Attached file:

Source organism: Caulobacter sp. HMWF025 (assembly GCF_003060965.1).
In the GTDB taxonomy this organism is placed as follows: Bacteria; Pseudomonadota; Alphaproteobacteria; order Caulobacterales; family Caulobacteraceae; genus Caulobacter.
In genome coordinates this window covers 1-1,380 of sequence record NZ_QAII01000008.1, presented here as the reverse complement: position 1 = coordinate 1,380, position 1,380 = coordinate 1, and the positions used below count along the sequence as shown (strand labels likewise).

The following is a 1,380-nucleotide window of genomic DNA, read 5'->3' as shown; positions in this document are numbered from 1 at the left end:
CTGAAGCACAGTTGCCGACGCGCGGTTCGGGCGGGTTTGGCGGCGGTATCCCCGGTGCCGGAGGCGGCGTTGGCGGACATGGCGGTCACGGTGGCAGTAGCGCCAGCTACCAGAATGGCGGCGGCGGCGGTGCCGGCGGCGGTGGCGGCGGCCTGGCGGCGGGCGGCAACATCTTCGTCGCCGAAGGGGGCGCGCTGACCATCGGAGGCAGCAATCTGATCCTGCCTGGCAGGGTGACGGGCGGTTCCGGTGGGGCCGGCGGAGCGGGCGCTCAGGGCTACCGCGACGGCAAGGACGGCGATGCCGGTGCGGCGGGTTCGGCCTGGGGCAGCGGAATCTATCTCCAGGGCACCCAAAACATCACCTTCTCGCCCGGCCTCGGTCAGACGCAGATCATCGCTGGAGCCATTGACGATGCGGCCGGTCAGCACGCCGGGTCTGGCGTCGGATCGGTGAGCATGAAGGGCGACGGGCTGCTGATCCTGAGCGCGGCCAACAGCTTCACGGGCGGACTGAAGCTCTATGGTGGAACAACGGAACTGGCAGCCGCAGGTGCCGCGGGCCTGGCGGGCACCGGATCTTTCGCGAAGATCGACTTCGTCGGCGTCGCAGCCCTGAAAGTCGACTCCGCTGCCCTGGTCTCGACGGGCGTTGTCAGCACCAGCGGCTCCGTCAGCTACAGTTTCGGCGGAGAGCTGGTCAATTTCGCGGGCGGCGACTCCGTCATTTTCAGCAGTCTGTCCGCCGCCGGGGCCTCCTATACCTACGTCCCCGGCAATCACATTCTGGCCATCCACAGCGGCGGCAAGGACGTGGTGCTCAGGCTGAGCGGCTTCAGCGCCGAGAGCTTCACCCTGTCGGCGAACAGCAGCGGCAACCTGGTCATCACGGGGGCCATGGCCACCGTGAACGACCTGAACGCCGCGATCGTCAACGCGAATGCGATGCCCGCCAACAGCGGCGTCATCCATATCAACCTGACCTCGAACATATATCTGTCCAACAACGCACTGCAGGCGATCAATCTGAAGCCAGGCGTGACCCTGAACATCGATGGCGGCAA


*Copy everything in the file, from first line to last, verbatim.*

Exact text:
Source organism: Caulobacter sp. HMWF025 (assembly GCF_003060965.1).
In the GTDB taxonomy this organism is placed as follows: Bacteria; Pseudomonadota; Alphaproteobacteria; order Caulobacterales; family Caulobacteraceae; genus Caulobacter.
In genome coordinates this window covers 1-1,380 of sequence record NZ_QAII01000008.1, presented here as the reverse complement: position 1 = coordinate 1,380, position 1,380 = coordinate 1, and the positions used below count along the sequence as shown (strand labels likewise).

The following is a 1,380-nucleotide window of genomic DNA, read 5'->3' as shown; positions in this document are numbered from 1 at the left end:
CTGAAGCACAGTTGCCGACGCGCGGTTCGGGCGGGTTTGGCGGCGGTATCCCCGGTGCCGGAGGCGGCGTTGGCGGACATGGCGGTCACGGTGGCAGTAGCGCCAGCTACCAGAATGGCGGCGGCGGCGGTGCCGGCGGCGGTGGCGGCGGCCTGGCGGCGGGCGGCAACATCTTCGTCGCCGAAGGGGGCGCGCTGACCATCGGAGGCAGCAATCTGATCCTGCCTGGCAGGGTGACGGGCGGTTCCGGTGGGGCCGGCGGAGCGGGCGCTCAGGGCTACCGCGACGGCAAGGACGGCGATGCCGGTGCGGCGGGTTCGGCCTGGGGCAGCGGAATCTATCTCCAGGGCACCCAAAACATCACCTTCTCGCCCGGCCTCGGTCAGACGCAGATCATCGCTGGAGCCATTGACGATGCGGCCGGTCAGCACGCCGGGTCTGGCGTCGGATCGGTGAGCATGAAGGGCGACGGGCTGCTGATCCTGAGCGCGGCCAACAGCTTCACGGGCGGACTGAAGCTCTATGGTGGAACAACGGAACTGGCAGCCGCAGGTGCCGCGGGCCTGGCGGGCACCGGATCTTTCGCGAAGATCGACTTCGTCGGCGTCGCAGCCCTGAAAGTCGACTCCGCTGCCCTGGTCTCGACGGGCGTTGTCAGCACCAGCGGCTCCGTCAGCTACAGTTTCGGCGGAGAGCTGGTCAATTTCGCGGGCGGCGACTCCGTCATTTTCAGCAGTCTGTCCGCCGCCGGGGCCTCCTATACCTACGTCCCCGGCAATCACATTCTGGCCATCCACAGCGGCGGCAAGGACGTGGTGCTCAGGCTGAGCGGCTTCAGCGCCGAGAGCTTCACCCTGTCGGCGAACAGCAGCGGCAACCTGGTCATCACGGGGGCCATGGCCACCGTGAACGACCTGAACGCCGCGATCGTCAACGCGAATGCGATGCCCGCCAACAGCGGCGTCATCCATATCAACCTGACCTCGAACATATATCTGTCCAACAACGCACTGCAGGCGATCAATCTGAAGCCAGGCGTGACCCTGAACATCGATGGCGGCAA